Matter with different constants

  • Thread starter hammertime
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Main Question or Discussion Point

If the physical constants vary from universe to universe in a multiverse, then if matter from this universe were to somehow go into another universe, say through a wormhole, what would happen to it? Would it disintegrate, or somehow behave strangely? What if the
cosmological constant varied in the other universe?
 

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  • #2
marcus
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I suspect that space and matter arise from the same fundamental constituents----that is, geomety and matter are emergent, and have the same underlying dynamics and degrees of freedom.

in that case the properties of matter are intrinsic in any volume of space-----the constants you mention are built in to space itself.

in that case matter cannot carry its properties or constants with it and travel thru a tunnel to some domain with different matter. the bridge would have to be made of space, and whose constants would the space have?

In some exotic inflation scenarios there are "domain walls" dividing domains with different physics (different constants, laws perhaps) which travel at the speed of light and which are LETHAL. If a domain wall passes thru your galaxy, you've had it. AFAIK such exotic inflation scenarios do not have much justification and are mostly just piquant fantasy.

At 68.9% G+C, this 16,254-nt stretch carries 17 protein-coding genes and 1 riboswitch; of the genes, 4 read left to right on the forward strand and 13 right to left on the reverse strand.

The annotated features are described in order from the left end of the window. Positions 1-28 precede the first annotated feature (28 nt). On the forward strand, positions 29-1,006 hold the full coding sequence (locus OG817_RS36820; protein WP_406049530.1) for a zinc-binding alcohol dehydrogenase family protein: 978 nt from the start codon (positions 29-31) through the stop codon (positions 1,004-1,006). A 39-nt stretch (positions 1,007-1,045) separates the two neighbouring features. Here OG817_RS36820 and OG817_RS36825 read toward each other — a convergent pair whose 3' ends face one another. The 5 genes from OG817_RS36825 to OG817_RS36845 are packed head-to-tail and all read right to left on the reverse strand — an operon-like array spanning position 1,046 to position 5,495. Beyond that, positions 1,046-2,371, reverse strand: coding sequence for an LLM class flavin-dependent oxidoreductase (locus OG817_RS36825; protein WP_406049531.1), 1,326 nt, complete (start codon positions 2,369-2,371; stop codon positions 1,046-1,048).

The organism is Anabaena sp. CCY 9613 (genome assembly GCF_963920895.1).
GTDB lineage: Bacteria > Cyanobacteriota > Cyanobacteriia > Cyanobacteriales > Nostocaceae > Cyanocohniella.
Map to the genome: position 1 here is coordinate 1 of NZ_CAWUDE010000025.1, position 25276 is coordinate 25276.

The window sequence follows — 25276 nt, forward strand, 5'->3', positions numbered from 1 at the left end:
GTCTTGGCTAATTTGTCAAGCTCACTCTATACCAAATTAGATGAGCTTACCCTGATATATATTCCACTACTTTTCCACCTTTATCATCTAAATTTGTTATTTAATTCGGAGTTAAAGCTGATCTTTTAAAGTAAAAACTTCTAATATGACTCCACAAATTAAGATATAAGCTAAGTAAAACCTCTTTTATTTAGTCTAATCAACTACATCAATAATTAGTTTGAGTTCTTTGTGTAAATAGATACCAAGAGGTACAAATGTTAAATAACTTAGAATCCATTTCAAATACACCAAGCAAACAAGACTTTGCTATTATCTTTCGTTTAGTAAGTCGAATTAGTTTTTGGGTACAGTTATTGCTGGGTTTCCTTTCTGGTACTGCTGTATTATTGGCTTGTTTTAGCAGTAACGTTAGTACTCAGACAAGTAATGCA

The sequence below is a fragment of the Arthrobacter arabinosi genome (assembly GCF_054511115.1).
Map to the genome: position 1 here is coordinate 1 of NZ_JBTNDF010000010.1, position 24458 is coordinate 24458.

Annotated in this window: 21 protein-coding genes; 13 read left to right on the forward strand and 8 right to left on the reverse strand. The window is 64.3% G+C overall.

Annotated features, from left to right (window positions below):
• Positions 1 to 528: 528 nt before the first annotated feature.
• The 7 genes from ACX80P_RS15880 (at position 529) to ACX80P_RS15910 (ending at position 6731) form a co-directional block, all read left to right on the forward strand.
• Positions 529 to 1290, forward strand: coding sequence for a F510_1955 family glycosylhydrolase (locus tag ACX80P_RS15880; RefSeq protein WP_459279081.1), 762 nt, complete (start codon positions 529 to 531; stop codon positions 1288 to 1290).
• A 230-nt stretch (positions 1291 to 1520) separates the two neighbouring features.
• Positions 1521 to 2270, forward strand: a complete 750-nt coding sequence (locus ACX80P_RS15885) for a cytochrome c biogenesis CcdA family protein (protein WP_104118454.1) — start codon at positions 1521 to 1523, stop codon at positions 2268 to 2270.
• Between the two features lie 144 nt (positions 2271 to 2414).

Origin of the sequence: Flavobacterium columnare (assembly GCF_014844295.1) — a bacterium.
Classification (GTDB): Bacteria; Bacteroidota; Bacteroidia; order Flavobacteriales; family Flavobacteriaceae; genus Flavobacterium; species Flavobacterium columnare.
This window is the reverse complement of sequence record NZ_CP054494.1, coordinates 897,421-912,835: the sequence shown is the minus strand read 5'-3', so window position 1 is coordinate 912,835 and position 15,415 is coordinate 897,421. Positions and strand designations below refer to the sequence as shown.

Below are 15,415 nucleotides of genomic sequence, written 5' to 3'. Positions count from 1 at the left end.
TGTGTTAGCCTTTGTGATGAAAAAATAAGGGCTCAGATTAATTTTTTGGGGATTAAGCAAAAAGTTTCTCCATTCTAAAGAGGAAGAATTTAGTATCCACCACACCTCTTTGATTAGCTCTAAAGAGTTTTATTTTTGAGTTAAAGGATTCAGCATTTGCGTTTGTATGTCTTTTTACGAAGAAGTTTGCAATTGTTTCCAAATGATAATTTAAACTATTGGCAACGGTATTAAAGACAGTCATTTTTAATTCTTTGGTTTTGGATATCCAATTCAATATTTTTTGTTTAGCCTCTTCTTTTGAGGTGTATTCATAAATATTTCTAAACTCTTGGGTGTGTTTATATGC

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The above is just my own take on it, you asked a speculative question. but the basic problem is that no one so far has offered any scientific justification for assuming that a "multiverse" exists. That is, there is no scientific reason to think that the universe consists of domains with different laws or different physical constants.

People toy with the idea if it appeals to their imaginations. But do you know any justification for it? If so, please tell us!
 
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in that case matter cannot carry its properties or constants with it and travel thru a tunnel to some domain with different matter. the bridge would have to be made of space, and whose constants would the space have?
Then what is the probability that another universe has the same constants and laws as ours?
 
  • #4
marcus
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Then what is the probability that another universe has the same constants and laws as ours?
I see no justification for assuming that a different universe exists, therefore the question of probability doesn't mean anything to me.

Do you understand what I am saying? If there is no other universe then what probability are you asking about?
 

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